Apart from the well-proven impracticality of such endeavors, it smacks of authoritarianism. And if there is anything an anarchistic community is not, it’s that.
That’s why prohibition is out — the prohibition against alcohol, against drugs, against prostitution and pornography, against fast foods, and what else have you. All of which, I say, amounts to a form of protection/ism.
We’re all responsible adults, are we not? We’re all willing, not unwitting, consumers of the things that harm us, from the trinkets we buy at a five-and-dime store to the food we eat, the movies we watch, the drugs we take. What’s the point, then, of trying to protect us from ourselves unless the object is to emasculate us, to make us subservient to the dictates of the nanny-state or some other power?
This proposition is antithetical to the very tenets of anarchistic philosophy. Education is the key.
You don’t change a person by trying to stop them from harming themselves. You change them by demonstrating that the kinds of things they crave, the values they espouse, the things they hold dear, the sort of life to which they aspire and try to actualize, that all those things are artificial. You change them by demonstrating that each one of us is programmed to act in predictable ways, that we’re all puppets on a string, that the system’s very survival is contingent on our so acting, never questioning, always obeying.
Want a simple answer? Eliminate the need, and you’ll have gone a long way towards licking the problem by rendering the corrupt system null and void. It can’t function without your active participation or passive acquiescence.
Contrary to a common misconception, an anarchistic community doesn’t consist of weaklings but of well-formed, self-reliant individuals. Of course, no community can be self-reliant if its members aren’t; the two go hand in hand. Individuals are transformed, not reformed, in the context of communal living (it takes a village to raise a child!), but so is the community itself when inspired by some of its members.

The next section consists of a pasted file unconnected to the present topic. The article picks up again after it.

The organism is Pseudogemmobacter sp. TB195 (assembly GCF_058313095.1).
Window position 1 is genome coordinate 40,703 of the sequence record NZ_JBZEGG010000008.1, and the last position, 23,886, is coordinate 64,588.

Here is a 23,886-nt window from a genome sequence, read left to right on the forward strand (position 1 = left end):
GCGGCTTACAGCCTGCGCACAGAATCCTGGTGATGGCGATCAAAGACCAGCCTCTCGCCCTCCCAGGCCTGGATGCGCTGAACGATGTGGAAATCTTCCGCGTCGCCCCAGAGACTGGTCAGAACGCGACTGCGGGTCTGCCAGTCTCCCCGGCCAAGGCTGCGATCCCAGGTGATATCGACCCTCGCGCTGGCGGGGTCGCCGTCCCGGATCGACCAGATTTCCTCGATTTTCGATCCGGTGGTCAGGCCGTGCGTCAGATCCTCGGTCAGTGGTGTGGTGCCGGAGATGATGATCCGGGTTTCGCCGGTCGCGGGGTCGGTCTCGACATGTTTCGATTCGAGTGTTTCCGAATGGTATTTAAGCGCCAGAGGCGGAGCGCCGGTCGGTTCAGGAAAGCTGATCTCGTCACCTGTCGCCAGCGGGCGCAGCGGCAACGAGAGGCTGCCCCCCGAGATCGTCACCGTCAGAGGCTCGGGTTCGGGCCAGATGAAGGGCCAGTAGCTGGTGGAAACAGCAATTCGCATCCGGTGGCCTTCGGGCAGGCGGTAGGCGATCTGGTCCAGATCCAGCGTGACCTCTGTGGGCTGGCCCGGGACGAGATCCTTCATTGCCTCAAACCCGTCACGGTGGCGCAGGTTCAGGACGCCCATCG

It’s a two-way process, somewhat akin to trying to pull yourself up by your bootstraps; no easy undertaking by any means. The object is to reach the critical mass reflecting the right kind of mindset.
Perhaps I’m unduly influenced here by Western philosophical tradition and peculiarly Western moral concepts, perhaps not. I disagree, however, with William E. Connolly, who, after Nietzsche, is willing to replace an ethic of command with one of cultivation.
Nothing wrong with the latter, but Connolly is all too quick to reduce the gist of Greek moral teachings to Kant’s categorical imperative. I’d rather speak here of an ethic of virtue, already a dilution of sorts of the Greek term arête — the pursuit of excellence. And virtue is a transcultural quality, methinks.
Hence another descriptor for a would-be anarchistic, self-regulated community: it’s a virtuous community as well!
I suppose I must respect the executive decision against ever revisiting the subject matter of the recent expulsion of a small number of writers from our Blogcritics midst, let alone discussing it at length.
In any case, my hands are tied. Still, it makes me doubly grateful to the management for allowing me to make even this ill-defined, albeit topical, an allusion to these personae non-gratae while wrapping up my modest series of essays.
But seriously, folks, censorship has no place in the kind of community I envisage. One should hope that someday we shall all muster the necessary courage and live up to our trade name, our nom de plume. Meanwhile, I find it ironic that as we pride ourselves on being critical of virtually every subject under the sun, noticeable by its conspicuous absence is self-criticism.
How can we hope to change the world if we can’t change ourselves?
Individual sovereignty and interdependence, personal freedoms and a sense of interconnectedness, empathy and accountability, a sense of community and a sense of self, tolerance of diversity while striving for unity — each forms the dialectic of a self-regulated, anarchistic community, the tension!
They ought to be our guiding principles as well.